Q: You then decided to move to Illinois after 9 years at MIT. Why?
P.P.:I was forced out. What I was doing had nothing to do with their definition of chemistry. Some supported me and some didn't. But even if I had gotten tenure, I would have had to move to a physics department.
Q: Were you aware at the time that you were risking tenure?
P.P.:Yes, I was very much aware of this. You have to be honest with yourself. There were no problems in chemistry that interested me. I have always just thought that you should do what you think is important regardless of whether it might work out or regardless of whether or not your colleagues think it will work out.
Q: You obtained tenure at the University of Illinois right away. Do you feel as though you've found your place now?
P.P.:Illinois has been absolutely a gold mine for me, yes. Personality-wise, in terms of the research I'm able to pursue here, in terms of a supportive environment, in terms of my research being central to the condensed matter effort of the department.
Q: So what has been your focus at Illinois?
P.P.:The big problem I have been trying to solve since 1995 is the physics of strongly coupled electron systems. I have been attempting to figure out what it is that the electrons are doing as they interact with one another [within cuprate superconductors]. Our work shows that they form composites, and so once you understand what the composites are, then you can begin to describe the macroscopic properties of the system.
[In 1998, Argentinean physicist Juan] Maldacena made a conjecture in which he argued that there is a relationship between a strongly coupled quantum mechanical system and a gravitational system [that] is entirely classical Einsteinian gravity. So in fact, strongly coupled quantum mechanical systems that are charged are equivalent to a curved space-time with a black hole in it. We showed that if you just introduce some probe fermions and these probe fermions are coupled to the space-time in a particular way, that system looks identical to the normal [nonsuperconducting] state of high-temperature superconductors.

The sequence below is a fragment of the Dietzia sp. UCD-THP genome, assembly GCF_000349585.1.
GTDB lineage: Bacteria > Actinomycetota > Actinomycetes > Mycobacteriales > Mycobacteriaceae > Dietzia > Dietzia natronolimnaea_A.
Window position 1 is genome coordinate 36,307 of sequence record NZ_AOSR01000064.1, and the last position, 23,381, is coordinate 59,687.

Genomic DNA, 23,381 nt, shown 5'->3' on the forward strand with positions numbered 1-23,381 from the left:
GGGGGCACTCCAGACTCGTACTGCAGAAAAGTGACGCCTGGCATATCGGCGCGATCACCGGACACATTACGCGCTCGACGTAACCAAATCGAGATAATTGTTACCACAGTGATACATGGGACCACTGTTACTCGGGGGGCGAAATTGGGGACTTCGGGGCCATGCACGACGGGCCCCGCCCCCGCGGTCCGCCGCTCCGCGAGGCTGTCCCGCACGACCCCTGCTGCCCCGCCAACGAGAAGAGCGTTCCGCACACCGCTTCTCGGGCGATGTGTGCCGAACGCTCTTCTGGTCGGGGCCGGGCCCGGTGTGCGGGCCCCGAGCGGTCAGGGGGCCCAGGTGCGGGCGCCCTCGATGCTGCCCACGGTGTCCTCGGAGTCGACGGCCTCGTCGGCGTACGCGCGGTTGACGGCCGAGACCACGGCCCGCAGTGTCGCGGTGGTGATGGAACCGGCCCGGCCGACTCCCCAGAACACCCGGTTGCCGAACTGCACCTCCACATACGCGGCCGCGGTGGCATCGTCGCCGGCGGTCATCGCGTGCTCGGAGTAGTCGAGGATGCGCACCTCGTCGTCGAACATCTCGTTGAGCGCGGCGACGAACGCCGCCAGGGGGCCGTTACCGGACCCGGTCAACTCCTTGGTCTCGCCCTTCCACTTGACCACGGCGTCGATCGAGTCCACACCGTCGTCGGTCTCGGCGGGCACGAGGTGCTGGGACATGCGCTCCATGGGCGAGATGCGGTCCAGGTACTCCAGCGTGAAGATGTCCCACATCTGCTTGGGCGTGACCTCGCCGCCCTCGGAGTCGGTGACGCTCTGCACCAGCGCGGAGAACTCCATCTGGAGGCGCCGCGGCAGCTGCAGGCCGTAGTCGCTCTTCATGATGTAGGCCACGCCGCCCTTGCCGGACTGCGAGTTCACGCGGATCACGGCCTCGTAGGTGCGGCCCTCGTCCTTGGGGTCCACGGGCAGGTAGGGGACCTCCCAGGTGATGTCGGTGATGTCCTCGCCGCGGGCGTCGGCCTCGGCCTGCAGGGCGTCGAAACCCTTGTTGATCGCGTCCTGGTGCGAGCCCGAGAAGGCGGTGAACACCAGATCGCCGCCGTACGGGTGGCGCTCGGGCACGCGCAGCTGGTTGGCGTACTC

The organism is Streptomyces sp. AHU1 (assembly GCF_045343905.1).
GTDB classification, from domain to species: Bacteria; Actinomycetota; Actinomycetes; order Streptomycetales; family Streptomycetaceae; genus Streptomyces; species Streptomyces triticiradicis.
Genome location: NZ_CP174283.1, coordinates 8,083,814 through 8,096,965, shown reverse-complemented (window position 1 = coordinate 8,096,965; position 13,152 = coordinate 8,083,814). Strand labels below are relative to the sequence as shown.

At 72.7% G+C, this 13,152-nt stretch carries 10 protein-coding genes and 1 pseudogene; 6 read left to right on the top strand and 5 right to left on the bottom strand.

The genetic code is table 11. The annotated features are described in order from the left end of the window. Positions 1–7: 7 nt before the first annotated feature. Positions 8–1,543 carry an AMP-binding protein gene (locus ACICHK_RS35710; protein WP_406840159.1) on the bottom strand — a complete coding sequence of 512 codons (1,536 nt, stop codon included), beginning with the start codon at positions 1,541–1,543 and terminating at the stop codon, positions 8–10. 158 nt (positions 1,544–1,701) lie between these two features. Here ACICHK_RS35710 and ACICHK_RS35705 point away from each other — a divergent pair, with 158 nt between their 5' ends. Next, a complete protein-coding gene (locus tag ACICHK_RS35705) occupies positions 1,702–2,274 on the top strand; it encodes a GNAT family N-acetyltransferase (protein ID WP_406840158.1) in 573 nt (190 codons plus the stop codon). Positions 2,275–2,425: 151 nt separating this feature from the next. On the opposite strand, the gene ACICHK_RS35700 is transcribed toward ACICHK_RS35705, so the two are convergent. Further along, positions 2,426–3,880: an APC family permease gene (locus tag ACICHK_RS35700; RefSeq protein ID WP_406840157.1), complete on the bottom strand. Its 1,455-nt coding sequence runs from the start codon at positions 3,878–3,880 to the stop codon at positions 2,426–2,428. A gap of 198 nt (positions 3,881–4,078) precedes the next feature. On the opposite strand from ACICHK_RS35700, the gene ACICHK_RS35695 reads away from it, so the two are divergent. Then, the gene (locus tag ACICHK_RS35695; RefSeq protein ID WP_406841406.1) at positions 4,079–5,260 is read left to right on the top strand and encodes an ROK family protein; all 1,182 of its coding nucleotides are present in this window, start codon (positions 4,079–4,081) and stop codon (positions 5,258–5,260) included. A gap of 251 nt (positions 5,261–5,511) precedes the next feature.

Others have used this mapping before. What we did that was new is that we used a particular interaction between the probe fermions and the black hole that is really irrelevant to the physics of the black hole but changes the physics at the boundary of the space-time [which is where the quantum mechanical theory lives]. No one suspected it.
With such a model, you can just forget about trying to figure out what the basic building blocks are, just go and solve this geometry problem and extrapolate it to what's going on at the surface of this geometry, and you'll see what the quantum mechanical system is doing.
Q: And so have all these years of getting closer to your true scientific interests finally paid off?
P.P.:It takes a lot of daring to invest the time to go and learn this machinery [for geometrizing quantum mechanics] because it's fairly nontrivial stuff, and to think that it has answers for a real-life system is another risk.
I certainly thought that, God, if I were more traditionally trained, maybe I could have known some of the pitfalls of some of the things I've tried in the past. But now it's turning out that it was a good thing. The most important thing about my roundabout way is that I don't have any biases. I'm very open to new approaches and new problems and I don't mind just going and rolling up my sleeves and trying something new. This research is the culmination of what I thought I wanted to do when I was a graduate student.
Philip Phillips C.V. Highlights
1979: Receives bachelor's degree in math and chemistry from Walla Walla College in Washington state
1979–81: Graduate research assistant in theoretical chemistry at the University of Washington, Seattle
1981–84: Miller Postdoctoral Fellowship, University of California, Berkeley
1984–90: Assistant professor of chemistry, Massachusetts Institute of Technology, Cambridge
1990–93: Associate professor, Department of Chemistry, Massachusetts Institute of Technology, Cambridge
1993–99: Associate professor, Department of Physics, University of Illinois, Urbana-Champaign
2000–Present: Professor of physics, Department of Physics, University of Illinois, Urbana-Champaign
Elisabeth Pain is Contributing Editor for Europe.